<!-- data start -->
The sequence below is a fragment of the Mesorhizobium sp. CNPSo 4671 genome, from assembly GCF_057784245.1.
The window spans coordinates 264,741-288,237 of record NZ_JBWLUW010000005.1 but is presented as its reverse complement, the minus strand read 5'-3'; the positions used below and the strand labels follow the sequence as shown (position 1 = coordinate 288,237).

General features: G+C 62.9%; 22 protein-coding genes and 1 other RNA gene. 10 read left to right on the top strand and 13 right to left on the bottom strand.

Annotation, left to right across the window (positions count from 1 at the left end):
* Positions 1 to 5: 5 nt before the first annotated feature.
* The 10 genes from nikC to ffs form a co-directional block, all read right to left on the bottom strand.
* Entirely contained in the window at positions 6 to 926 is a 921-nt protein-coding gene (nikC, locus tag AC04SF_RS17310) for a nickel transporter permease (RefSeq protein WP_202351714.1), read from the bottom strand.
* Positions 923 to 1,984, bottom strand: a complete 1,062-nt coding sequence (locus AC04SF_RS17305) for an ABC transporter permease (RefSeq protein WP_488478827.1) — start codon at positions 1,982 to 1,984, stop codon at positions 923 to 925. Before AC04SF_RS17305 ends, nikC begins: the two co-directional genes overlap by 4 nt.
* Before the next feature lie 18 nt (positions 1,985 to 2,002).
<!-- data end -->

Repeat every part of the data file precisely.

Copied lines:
The sequence below is a fragment of the Mesorhizobium sp. CNPSo 4671 genome, from assembly GCF_057784245.1.
The window spans coordinates 264,741-288,237 of record NZ_JBWLUW010000005.1 but is presented as its reverse complement, the minus strand read 5'-3'; the positions used below and the strand labels follow the sequence as shown (position 1 = coordinate 288,237).

General features: G+C 62.9%; 22 protein-coding genes and 1 other RNA gene. 10 read left to right on the top strand and 13 right to left on the bottom strand.

Annotation, left to right across the window (positions count from 1 at the left end):
* Positions 1 to 5: 5 nt before the first annotated feature.
* The 10 genes from nikC to ffs form a co-directional block, all read right to left on the bottom strand.
* Entirely contained in the window at positions 6 to 926 is a 921-nt protein-coding gene (nikC, locus tag AC04SF_RS17310) for a nickel transporter permease (RefSeq protein WP_202351714.1), read from the bottom strand.
* Positions 923 to 1,984, bottom strand: a complete 1,062-nt coding sequence (locus AC04SF_RS17305) for an ABC transporter permease (RefSeq protein WP_488478827.1) — start codon at positions 1,982 to 1,984, stop codon at positions 923 to 925. Before AC04SF_RS17305 ends, nikC begins: the two co-directional genes overlap by 4 nt.
* Before the next feature lie 18 nt (positions 1,985 to 2,002).